The Old and New Cathedral are joined together – and the view from the top is a must-see. It is well worth the countless, narrow staircases it takes to arrive there because, aside from the view, you can visit inside the cathedral walls on each platform as you make your way to the top. Usually one is so used to gazing up at these looming Holy walls, so viewing it as a different proxemic stage quite literally adds a whole new dimension to the experience!
When you visit Salamanca you will find yourself immediately drawn to its core – La Plaza Mayor. Most, if not all, Spanish cities and towns have a main square, but this Plaza will entice you in more and more each day. It is, without doubt, the central hub of the town – bursting with life no matter the occasion. In my week there my friend and I witnessed graduation ceremonies; family gatherings; communal dancing and protests! Like I said, no matter the occasion!
Every afternoon we were there, people watching (it became our daily hobby). Trying out a new flavour of ice-cream each day became our daily ritual, and we couldn’t help but absorb ourselves entirely in the incessant buzz of life, culture and sheer bliss that encompassed us. We were not only invited to see it, but we became a part of it: the animated Spirit of the city unwaveringly infectious.
… And you had best believe that we were there every evening, too! Exchanging helado for sangria, we were outdoor bar hopping each night until we had come full circle to face the magnificent clock tower in-front of us, ready to strike twelve.
One place of which we became rather fond due to our indecisiveness to pick between patatas, olivas or frutos secos (dried fruits) during out nightly antics (much to the infuriation of the water!), only to be brought all three in the end! Apparently indecision can get you what you want in the end… On our last night, a charming new waiter (one whom we named José, as one does) took just as kindly to us, giving us free plates of the mouth-watering (I’m still talking about the food here!) churros con chocolate.
Even on nights where we would venture further to dine out of town – at a stunning sushi restaurant for example – the sound of the Plaza calling us back was always distant, and we would return its call come the night’s end, perching ourselves on a bench, watching the evening’s antics gradually draw to a close. We were content.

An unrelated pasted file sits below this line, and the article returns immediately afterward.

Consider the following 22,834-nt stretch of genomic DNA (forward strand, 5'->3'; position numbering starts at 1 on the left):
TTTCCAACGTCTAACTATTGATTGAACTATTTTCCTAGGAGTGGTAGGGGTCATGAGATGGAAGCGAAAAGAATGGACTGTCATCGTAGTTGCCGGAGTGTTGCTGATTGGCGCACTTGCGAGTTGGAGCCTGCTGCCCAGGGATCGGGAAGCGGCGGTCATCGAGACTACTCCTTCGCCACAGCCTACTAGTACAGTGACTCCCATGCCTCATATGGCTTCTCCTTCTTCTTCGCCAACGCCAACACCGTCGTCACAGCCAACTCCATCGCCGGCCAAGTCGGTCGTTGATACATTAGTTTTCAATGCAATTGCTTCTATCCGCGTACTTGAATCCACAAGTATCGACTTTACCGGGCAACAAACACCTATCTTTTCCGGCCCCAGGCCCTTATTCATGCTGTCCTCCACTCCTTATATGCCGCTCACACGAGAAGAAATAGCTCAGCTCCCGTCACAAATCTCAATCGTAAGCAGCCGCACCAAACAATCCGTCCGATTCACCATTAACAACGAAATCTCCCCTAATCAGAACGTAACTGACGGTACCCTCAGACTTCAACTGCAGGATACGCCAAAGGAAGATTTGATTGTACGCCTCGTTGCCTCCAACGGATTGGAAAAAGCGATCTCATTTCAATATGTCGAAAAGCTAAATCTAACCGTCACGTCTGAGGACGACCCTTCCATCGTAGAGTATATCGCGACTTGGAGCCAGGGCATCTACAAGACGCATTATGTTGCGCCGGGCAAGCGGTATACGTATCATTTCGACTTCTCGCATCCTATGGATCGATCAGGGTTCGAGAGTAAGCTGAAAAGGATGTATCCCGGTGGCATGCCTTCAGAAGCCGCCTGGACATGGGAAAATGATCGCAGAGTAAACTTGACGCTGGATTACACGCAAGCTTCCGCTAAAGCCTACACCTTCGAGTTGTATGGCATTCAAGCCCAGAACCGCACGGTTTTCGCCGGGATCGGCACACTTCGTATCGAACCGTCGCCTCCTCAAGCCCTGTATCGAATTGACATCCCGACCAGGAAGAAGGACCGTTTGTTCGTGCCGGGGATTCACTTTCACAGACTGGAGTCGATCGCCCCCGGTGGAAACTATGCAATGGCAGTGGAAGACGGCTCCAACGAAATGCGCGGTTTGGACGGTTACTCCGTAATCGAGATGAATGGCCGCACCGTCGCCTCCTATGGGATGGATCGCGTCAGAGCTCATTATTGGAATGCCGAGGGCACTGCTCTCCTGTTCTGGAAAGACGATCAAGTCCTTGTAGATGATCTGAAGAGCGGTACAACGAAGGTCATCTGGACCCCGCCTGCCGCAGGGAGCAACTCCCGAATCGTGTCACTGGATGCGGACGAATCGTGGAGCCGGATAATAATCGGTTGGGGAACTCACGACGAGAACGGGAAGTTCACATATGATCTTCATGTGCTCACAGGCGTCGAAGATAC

Let’s, of course, not forget the tempting bakeries en route to absolutely everywhere. Whenever we left home to venture out, even if we were leaving to get food, we would make a cheeky pitstop to pick up a delectably sweet baked good. A memory that brings a smile to my face every time it surfaces is our addiction to the Palmier pastries! The Universe must have heard our calling as, one afternoon, the stars aligned and we encountered one literally the size of our heads! Palmero XXL, to use the correct terminology. We couldn’t even muster a whole one between us (and that’s coming from someone with a horrendously sweet tooth) so, we saved it for our final evening Plaza trip. We found a bar, ordered our usual sangria con all of the trimmings, only this time with a plate, too. Looking a little bewildered, the waiter brought it nevertheless, probably muttering something about strange foreign girls under his breath in true Spaniard style, only for us to hurl the remains of our Palmier from our seemingly Mary Poppins bag, nibbling contentedly away. Even then we couldn’t finish it! A tipsy midnight snack back at home, it was.